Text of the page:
There are comprehensive (SUMO, BioWin, STOAT, etc.) software simulators available for wastewater treatment technology design. Similarly, life cycle analyses are assisted with tools like GaBi, OpenLCA and supporting cost databases. Such tools have sophisticated features to suit research needs but remain mostly unused for small projects due to input data scarcity in the design stage, and default parameters unsuitable for hot climate conditions. For these reasons, a simple toolset was developed to cater for the project needs. Although initially consideration was given to using engineering packages (MATLAB, Mathcad), for simplicity Microsoft Excel was used. This spreadsheet has a vast and trained user base, and extensive list of features to allow advanced calculations, optimisation, database management (SQL), programmability for workflow automation and team work using workspaces. The next section briefly presents the essential components of this integrated system.

Environmental module

The environmental module is based upon the ISO 14040:2006 Environmental management ‒ Life cycle assessment ‒ Principles and Framework standard with justified simplifications to match the scale and nature of the project.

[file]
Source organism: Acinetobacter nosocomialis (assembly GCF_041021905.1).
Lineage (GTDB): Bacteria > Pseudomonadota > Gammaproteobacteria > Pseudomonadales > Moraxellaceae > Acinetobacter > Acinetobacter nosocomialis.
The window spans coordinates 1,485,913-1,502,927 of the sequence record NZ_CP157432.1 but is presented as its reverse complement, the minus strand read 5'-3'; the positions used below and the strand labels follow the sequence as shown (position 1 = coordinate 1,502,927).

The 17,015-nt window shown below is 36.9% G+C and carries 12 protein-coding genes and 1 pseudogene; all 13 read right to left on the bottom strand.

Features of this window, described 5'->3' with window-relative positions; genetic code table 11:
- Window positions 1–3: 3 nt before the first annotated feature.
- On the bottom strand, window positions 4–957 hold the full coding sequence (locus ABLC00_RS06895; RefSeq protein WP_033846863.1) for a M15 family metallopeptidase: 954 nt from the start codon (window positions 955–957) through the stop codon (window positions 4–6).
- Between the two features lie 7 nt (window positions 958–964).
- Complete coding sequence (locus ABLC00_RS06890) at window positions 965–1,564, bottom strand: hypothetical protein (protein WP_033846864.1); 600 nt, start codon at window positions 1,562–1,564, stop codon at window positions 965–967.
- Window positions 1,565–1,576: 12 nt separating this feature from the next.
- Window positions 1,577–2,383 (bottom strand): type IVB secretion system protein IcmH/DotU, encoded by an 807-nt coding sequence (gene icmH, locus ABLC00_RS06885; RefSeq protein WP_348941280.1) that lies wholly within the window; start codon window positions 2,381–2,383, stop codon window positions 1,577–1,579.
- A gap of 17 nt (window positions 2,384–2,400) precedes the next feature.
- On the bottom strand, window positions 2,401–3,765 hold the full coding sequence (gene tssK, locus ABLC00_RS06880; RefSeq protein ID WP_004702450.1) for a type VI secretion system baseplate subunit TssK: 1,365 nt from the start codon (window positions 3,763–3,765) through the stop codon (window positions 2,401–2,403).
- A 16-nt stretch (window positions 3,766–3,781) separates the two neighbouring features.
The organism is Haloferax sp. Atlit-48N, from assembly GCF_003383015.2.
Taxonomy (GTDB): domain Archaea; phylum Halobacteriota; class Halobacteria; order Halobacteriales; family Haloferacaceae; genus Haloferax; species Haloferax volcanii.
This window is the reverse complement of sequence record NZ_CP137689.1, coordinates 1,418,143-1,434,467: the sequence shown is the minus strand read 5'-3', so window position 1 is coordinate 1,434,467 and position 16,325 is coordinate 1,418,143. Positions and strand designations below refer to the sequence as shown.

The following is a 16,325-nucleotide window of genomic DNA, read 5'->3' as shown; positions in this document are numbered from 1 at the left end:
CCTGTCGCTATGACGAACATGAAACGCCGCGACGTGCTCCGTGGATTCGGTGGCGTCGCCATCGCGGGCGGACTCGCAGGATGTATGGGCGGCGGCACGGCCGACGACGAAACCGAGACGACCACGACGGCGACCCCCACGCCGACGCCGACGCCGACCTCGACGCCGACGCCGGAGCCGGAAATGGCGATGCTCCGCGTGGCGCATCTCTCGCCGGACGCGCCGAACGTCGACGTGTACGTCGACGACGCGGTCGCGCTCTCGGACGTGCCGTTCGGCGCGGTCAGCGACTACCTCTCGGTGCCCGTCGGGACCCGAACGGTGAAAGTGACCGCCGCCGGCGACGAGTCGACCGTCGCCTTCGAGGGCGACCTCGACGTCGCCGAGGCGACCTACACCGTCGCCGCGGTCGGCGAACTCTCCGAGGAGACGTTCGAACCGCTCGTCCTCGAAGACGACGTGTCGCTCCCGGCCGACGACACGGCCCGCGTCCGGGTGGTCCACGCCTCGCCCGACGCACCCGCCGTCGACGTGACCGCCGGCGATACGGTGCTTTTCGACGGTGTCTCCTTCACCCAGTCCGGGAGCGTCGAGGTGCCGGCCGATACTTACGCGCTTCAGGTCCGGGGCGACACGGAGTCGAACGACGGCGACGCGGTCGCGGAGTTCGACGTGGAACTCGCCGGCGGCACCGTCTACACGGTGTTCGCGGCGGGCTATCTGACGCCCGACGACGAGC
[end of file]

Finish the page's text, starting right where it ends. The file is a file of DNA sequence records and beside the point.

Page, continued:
Figure 1 illustrates a stabilization pond system comprising screening and grit removal (common to all systems), followed by anaerobic pond, facultative pond, and polishing (or maturation) pond units. The second system in Figure 2 is biological contact oxidation (BCO) system, also called hybrid (or integrated) integrated fixed film / activated sludge system. The system-specific units are the contact oxidation ponds or tanks. In essence, the specific BCO technology uses compressed air and submerged diffusors for aeration, and plastic media carrier elements for accommodating biofilm.

Stabilization pond system

Biological contact oxidation system

The aerated pond system is not illustrated here because it is very similar to the stabilization pond system. The essential difference is that one or more ponds – except the polishing pond(s) ‒ are aerated, typically using surface aerators with draft tubes supported by floating pontoons. Due to the artificial aeration system used in aerobic units, such systems have reduced footprint and/or provide better quality effluents than stabilization ponds.

The set of criteria for assessing the alternative treatment systems is presented in Table 1.

Set of indicators used in this study

Criteria

Indicator

Unit

Economic

Capital costs

Operational/maintenance costs

User costs

[USD/m3 day]

[USD/m3 day]

[USD/m3 day]

Environmental & technical

Energy use

GHG emission

Biochemical oxygen demand (BOD)

Suspended solids (SS) emission

Ammonia (NH4-N) emission

Total Kjeldahl nitrogen

(TKN) emission

Specific plant footprint